A 'new' biogeographical process has been underway since 2011, when it was introduced by the European Commission to ensure continuous and effective management of the Natura 2000 network of protected sites. This New Biogeographical Process continues the division of the EU territory into biogeographical regions – Boreal, Mediterranean, Continental, etc. – but now focuses on the management of the sites in these regions, particularly through cooperation, networking and the spread of best practices.
“The 'old' process was about designation and assessment of sites, but the site designation process is coming to a close,” says François Kremer, Natura 2000 Policy Coordinator at the European Commission’s Nature Unit. While a few gaps remain – particularly in new Member States – the Natura 2000 network can now be considered as “more or less” well established, he adds.
The Commission moreover sees the New Biogeographical Process as a long-term support for a network of people involved in the management of Natura 2000. “We hope to get as much out of the Natura 2000 network as possible, to use it as a really coherent network of protected areas. We want Natura 2000 to be the best instrument to achieve the targets of the EU 2020 Biodiversity Strategy,” affirms Mr Kremer.
In 2011, Member States endorsed the EU 2020 Biodiversity Strategy, which aims at fully implementing the Birds and Habitats Directives by achieving a significant improvement of the conservation status of species and habitat types of Community interest by 2020. The Commission recognises that to maintain and improve habitats it is vital that Member States, stakeholder organisations, environmental NGOs and experts cooperate fully.
Though Member States have a legal obligation to manage Natura 2000 sites and achieve favourable conservation status for those habitats and species that fall within their borders, the Commission can be a “facilitator” of this process, according to Mr Kremer. The Commission receives contractual technical and scientific assistance to animate the new process and to develop networking activities. The process very much relies on active involvement and participation of the Member States. As 'lead countries' they coordinate work on selected habitat groups and host the key meetings under the process, which are preparatory workshops and Natura 2000 Seminars. “We want Member States to take initiatives, to work together and to coordinate cooperation and networking. We very much appreciate an active role not only for Member States, but also for NGOs and other stakeholder organisations”, he says.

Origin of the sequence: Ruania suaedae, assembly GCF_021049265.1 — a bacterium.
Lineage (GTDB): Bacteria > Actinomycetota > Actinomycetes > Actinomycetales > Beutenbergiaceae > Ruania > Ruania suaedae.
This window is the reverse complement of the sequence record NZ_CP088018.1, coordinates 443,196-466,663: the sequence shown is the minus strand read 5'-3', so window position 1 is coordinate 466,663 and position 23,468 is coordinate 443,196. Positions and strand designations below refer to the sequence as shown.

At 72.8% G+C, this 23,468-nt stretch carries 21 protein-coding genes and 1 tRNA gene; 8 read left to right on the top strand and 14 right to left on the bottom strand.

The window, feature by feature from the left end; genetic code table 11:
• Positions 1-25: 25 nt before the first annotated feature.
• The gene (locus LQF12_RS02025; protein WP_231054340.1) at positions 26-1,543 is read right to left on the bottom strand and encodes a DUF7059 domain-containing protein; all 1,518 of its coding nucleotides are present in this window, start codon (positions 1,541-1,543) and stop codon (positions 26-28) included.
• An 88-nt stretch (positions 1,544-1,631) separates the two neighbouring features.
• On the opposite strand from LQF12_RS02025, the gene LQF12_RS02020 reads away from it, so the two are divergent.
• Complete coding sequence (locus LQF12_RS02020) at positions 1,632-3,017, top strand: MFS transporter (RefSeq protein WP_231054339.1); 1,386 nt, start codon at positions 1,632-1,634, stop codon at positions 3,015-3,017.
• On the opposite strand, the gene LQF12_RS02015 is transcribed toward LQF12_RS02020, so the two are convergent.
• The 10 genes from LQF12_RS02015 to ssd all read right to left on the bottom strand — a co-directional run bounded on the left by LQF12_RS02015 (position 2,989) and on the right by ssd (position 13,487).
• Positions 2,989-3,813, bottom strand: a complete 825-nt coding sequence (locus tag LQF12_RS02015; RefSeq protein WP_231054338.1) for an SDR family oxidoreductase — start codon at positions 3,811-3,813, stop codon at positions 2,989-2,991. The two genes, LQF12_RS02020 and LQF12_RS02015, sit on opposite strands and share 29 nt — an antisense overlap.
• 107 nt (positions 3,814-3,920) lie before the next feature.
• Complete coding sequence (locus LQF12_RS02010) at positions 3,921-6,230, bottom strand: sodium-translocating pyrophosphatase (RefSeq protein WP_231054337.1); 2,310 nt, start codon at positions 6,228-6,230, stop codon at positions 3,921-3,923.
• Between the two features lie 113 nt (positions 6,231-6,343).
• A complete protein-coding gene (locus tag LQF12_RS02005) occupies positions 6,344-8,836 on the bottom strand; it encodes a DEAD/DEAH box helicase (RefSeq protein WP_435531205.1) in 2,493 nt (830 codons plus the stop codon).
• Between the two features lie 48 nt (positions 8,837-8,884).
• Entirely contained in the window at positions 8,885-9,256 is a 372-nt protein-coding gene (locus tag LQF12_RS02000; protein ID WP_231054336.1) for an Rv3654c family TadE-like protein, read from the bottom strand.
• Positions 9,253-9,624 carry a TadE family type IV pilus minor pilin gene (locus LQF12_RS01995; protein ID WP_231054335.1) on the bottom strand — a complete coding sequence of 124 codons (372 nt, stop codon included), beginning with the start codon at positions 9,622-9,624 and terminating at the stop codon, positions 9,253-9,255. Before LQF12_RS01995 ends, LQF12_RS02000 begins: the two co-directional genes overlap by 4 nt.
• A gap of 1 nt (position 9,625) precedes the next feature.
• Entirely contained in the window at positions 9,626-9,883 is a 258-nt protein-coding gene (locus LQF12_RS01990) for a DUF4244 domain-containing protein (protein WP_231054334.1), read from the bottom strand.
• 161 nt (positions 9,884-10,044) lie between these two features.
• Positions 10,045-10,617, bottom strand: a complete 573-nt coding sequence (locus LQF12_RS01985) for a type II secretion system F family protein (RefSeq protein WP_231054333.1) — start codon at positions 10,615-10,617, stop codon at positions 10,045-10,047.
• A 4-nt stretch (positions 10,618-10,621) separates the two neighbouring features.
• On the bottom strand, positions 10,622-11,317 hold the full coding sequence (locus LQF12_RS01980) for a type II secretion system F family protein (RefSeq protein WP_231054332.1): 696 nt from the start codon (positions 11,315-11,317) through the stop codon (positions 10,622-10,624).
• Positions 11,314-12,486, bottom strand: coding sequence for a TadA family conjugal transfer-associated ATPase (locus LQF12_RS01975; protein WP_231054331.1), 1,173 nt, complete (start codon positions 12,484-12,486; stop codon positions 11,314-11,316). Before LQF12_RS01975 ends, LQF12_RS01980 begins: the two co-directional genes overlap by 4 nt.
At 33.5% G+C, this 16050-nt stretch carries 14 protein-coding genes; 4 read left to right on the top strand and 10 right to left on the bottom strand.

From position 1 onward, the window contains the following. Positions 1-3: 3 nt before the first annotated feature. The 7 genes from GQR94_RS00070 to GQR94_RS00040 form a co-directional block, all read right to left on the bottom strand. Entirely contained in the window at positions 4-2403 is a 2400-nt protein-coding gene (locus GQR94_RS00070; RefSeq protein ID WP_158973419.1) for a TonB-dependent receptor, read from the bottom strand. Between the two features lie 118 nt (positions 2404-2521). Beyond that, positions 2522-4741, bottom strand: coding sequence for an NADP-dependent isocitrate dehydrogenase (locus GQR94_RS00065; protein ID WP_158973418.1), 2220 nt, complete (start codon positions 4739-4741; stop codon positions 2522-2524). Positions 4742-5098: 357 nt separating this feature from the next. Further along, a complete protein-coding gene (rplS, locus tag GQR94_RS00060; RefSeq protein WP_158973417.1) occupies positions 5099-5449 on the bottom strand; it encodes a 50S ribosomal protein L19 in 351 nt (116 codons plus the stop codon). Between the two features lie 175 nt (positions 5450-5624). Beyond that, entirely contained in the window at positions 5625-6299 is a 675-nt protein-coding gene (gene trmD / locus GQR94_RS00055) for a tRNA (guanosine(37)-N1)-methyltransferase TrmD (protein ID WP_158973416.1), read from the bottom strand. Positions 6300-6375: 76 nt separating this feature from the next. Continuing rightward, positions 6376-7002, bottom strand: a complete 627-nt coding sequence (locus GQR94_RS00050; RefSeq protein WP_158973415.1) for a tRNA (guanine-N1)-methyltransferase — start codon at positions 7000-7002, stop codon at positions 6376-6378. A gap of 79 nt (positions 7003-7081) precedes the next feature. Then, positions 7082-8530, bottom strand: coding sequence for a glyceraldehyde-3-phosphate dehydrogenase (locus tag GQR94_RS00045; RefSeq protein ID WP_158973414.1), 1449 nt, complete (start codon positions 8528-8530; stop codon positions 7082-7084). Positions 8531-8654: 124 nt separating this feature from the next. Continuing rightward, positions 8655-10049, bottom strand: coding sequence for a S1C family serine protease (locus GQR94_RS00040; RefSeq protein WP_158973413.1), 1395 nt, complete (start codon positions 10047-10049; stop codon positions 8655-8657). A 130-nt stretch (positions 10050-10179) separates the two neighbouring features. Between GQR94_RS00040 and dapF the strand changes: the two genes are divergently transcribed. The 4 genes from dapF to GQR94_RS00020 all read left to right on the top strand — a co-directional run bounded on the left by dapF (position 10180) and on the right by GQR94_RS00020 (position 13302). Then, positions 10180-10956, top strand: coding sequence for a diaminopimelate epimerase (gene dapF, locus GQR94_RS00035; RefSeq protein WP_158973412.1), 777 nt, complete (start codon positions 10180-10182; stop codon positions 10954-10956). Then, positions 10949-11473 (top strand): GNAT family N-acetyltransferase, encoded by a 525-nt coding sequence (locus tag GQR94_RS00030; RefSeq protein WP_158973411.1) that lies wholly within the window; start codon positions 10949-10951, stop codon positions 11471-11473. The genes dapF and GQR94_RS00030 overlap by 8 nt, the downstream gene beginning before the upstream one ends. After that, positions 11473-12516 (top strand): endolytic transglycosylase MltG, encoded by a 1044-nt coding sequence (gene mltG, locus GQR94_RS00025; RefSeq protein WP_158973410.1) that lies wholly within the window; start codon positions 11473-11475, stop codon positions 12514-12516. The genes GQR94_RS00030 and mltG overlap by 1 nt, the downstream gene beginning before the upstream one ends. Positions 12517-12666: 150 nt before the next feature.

The new process began with the Boreal region, bringing five Member States “round the table”. The lead country was Finland, which was charged with first organising a preparatory workshop and then later a seminar to further expand on the outcomes of this workshop. The aim of this seminar was to establish recommendations and multilateral cooperation for habitat types that have been selected for priority consideration by the Member States involved.
For all regions, different countries also act as 'lead countries' for particular habitat groups – for example, for the Boreal region, Sweden led on grasslands, while Estonia took an active role in leading the work on wetlands and Finland led on forests. The different habitat groups were preselected for prioritisation by the European Topic Centre on Biological Diversity, based on the analysis of Article 17 reports from 2007. For each of the habitat groups, a top 20 habitat-type list was then selected by the Member States involved.